Saturday, July 31, 2010

Discarded Poems, Part Three: Concert at the Chapel, 7-24-2010

Some wonderfully atmospheric pictures that my wife Arleen snapped of me practicing before the concert: the altered “Gust Burns” technique (see my 6/28 posting); one of the slab-gongs.

At the Chapel Performance Space, Good Shepherd Center (Seattle), we (Neal Meyer and I) played “Discarded Poems” in concert last Saturday night… (So this blog update is a little late. Been busy lately…!) The concert came off pretty good, though it had a number of minor mishaps (perhaps “mishaps” is the wrong term for a concert of mostly aleatory music).

At the beginning Neal played a half-hour edit from his Gradus, a hyper- universal-length study of all the possible combinations of notes on the piano. This is a continuation of the “Gust Burns” type of music, with the silences and outside noises highlighted by the instrumental sounds on stage; the difference here is that this is a piano piece (for piano played in the “conventional” manner, on the keys) and it has some pretty extreme dynamics. It is rather startling to hear for the first time, however – since at least this section is a half-hour of all A’s and chords consisting of all A’s. At first one might think it’s nothing. And maybe that’s the point – listening to it over the course of the half-hour increases one’s awareness of the pitch A, and then the fact that all other pitches (including those filtering in from outside) are related to A. And, though this is only one note, the timbre of that note is infinitely varied; Neal used different techniques of duration, holding, releasing, half-releasing, pedaling, half-pedaling, and various combinations – to bring out the various harmonics of the note as he played it. Sometimes it was as loud and strident (figuratively) as a Hendrix guitar solo, completely drowning out the silence as it commented on it. At other times it was a quiet as the ambient sound from out the window: birds, distant voices, little bits of traffic sound, and a police siren at the end that went by in glorious stereo. That Neal accidentally played two G’s and one B shouldn’t worry us here – these notes could be considered part of the ambient sound surrounding the A’s, as they literally surround it on the piano keyboard.

The next couple of pieces were short, and the first of the mishaps started to occur. I played an improvisation on piano, with Neal playing electric guitar – I started with just A’s, spinning off of what I’d just heard, then threw in some G’s, while Neal went all over the pitch and effects range, then we went from there into other territories. Upon listening to a playback, however, I heard a problem: neither Neal nor I could tell how loud our respective instruments were to the audience (not the soundman's fault; neither of us were plugged in to the system), and throughout the performance, either the piano was too quiet or the guitar too loud. Not that this was necessarily a problem (electric guitar is known as a loud instrument, of course); one audience member commented on the piano part afterwards, noting that whatever I played, it was still “A” – so obviously the piano was audible to him. (And yes, I was generally basing everything off of that initial “A”.)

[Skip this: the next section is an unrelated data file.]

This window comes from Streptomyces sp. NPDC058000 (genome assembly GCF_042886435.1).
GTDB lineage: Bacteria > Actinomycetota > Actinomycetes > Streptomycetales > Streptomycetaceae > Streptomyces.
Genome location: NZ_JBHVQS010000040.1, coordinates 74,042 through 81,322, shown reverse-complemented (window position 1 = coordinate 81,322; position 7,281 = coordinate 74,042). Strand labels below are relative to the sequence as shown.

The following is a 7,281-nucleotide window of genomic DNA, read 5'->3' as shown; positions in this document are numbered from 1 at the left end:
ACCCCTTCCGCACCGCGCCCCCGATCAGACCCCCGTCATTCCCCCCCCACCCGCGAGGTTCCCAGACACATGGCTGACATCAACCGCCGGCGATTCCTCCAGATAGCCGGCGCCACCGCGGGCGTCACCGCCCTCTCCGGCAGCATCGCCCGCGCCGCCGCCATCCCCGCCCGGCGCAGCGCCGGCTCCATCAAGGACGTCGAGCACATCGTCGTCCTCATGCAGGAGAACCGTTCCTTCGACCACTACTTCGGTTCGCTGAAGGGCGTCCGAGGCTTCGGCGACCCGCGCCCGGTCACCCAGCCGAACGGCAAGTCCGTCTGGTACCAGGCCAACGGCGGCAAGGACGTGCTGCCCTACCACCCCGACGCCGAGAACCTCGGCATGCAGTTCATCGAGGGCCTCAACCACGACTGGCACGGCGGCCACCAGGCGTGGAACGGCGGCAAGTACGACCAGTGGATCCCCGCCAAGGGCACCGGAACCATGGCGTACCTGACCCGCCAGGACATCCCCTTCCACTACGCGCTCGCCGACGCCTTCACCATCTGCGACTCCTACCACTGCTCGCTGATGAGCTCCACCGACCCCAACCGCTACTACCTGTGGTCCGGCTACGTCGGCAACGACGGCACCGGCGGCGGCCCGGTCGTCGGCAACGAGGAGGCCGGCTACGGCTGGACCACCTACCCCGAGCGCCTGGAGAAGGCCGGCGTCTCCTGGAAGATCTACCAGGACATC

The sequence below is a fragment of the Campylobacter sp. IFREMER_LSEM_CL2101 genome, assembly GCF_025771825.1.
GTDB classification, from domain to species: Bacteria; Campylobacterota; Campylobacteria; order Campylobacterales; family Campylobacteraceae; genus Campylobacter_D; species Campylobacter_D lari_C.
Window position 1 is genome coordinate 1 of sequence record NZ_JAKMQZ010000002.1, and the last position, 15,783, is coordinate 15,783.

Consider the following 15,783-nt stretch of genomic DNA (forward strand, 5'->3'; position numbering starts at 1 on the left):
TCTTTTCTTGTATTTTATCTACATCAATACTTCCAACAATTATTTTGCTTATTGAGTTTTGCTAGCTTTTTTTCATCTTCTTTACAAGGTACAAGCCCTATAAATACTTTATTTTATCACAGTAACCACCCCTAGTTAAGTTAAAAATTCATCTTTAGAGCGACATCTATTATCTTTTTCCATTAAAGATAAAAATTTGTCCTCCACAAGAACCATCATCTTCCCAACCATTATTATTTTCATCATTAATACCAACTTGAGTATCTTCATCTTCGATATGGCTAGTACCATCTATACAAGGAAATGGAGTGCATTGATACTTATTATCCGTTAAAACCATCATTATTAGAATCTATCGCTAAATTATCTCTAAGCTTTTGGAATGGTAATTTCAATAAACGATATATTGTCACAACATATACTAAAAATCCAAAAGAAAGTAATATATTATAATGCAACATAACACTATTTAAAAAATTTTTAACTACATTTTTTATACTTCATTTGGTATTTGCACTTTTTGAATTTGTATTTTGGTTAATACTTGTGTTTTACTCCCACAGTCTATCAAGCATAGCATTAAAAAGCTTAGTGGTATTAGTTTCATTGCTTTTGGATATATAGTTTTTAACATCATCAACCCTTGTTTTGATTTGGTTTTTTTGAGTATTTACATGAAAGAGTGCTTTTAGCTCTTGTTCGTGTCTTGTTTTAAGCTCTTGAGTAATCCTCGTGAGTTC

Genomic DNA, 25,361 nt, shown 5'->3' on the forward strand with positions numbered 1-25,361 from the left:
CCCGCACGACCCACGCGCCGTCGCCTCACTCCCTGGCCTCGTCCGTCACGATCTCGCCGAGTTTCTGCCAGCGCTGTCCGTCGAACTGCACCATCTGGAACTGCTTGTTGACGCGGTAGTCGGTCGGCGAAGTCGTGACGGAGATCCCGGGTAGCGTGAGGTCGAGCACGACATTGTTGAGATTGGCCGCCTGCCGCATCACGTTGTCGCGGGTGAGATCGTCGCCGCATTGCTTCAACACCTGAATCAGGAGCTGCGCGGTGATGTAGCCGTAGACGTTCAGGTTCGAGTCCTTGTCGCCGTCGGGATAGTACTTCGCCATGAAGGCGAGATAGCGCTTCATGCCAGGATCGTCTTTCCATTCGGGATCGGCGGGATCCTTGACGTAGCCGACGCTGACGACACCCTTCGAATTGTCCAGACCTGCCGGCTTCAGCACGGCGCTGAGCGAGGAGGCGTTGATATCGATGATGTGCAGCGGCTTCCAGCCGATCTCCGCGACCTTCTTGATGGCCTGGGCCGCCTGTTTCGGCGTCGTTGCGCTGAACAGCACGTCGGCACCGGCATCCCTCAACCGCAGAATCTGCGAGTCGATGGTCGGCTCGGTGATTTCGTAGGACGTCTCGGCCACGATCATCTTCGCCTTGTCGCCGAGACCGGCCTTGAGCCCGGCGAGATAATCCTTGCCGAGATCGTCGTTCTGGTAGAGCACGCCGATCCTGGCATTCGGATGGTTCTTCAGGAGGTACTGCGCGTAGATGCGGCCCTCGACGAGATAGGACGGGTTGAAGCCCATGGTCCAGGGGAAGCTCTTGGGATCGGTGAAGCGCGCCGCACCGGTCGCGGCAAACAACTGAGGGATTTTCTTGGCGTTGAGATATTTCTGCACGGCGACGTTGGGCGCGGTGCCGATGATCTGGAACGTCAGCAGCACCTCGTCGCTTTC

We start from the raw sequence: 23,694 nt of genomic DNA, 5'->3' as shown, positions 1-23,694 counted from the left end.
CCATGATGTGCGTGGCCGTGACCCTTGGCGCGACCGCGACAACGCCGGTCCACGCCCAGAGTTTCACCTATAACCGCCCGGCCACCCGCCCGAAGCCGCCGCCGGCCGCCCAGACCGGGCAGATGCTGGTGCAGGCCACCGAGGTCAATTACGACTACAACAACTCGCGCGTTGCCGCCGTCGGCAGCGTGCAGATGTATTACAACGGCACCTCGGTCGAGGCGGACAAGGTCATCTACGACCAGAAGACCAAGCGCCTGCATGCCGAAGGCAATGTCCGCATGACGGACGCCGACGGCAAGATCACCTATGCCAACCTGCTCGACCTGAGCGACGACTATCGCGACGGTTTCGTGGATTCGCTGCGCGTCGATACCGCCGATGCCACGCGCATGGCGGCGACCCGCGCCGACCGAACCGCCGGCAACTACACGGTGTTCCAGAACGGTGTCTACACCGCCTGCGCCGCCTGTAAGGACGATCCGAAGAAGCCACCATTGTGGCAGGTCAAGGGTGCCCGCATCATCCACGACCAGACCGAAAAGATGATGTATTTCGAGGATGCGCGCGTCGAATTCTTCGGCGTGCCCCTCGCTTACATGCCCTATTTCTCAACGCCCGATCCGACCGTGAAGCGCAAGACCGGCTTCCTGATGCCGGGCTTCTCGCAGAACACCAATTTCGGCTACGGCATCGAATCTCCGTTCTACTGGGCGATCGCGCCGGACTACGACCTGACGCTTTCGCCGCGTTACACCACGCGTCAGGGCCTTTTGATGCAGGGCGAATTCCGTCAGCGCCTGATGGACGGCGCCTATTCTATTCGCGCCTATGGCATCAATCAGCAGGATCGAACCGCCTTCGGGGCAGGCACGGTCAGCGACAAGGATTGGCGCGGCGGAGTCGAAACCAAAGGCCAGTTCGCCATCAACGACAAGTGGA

Next I played “Water”, the prologue to my set of compositions, “SoundScrolls”. Usually I play it as “Wind over Water” with an added part for (any) wind instrument; here, however, I played just the (prepared) piano. One of the pen-caps I’d stuck between the strings worked its way loose and popped out partway through, changing the timbre of the piano. It seems that the audience thought the change was on purpose so I won’t comment further (there’s another change later that is on purpose).

Then came “Discarded Poems”. This time we did destroy the slab-gongs intentionally, though not with as much élan as the first time. Right after that came the poems that give the piece its title: one about (an unpleasant memory of) childhood; one a stream-of-unconsciousness a la Finnegan’s Wake; and two satirical commentaries on modern culture. One of the latter contains, after a long description of the beauty in a given piece of experimental music, this:

“They listened, and decided.
This is not music.
It is not popular.
It is wrong.
It must not continue.”

Having had two record producers tell me more or less exactly that, I could have written it: "This is not music. It is not popular. It is wrong. We must prevent anyone from hearing it." The audience, however, definitely thought it was music, and they bought my CD’s to prove it.

I’m rambling, and I guess there’s a sort of conflict of interest here in reviewing my own concert, so I’ll leave it at that.

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